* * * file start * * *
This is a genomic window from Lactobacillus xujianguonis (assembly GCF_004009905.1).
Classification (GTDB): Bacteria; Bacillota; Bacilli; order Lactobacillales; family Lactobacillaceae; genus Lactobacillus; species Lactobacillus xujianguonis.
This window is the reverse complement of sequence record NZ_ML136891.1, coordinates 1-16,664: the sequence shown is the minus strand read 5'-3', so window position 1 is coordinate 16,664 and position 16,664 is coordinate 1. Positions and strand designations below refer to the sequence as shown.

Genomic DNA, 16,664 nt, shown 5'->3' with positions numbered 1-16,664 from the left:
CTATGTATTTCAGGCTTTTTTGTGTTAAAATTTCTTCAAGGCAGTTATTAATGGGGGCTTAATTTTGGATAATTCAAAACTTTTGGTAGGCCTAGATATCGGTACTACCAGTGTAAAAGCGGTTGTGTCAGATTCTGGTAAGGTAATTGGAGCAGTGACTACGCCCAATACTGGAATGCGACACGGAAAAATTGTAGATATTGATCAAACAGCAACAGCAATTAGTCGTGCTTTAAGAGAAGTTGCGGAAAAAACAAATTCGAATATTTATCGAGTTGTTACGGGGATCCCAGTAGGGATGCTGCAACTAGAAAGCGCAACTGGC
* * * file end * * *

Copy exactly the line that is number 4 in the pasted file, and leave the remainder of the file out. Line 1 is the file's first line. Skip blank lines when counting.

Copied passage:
Genomic DNA, 16,664 nt, shown 5'->3' with positions numbered 1-16,664 from the left: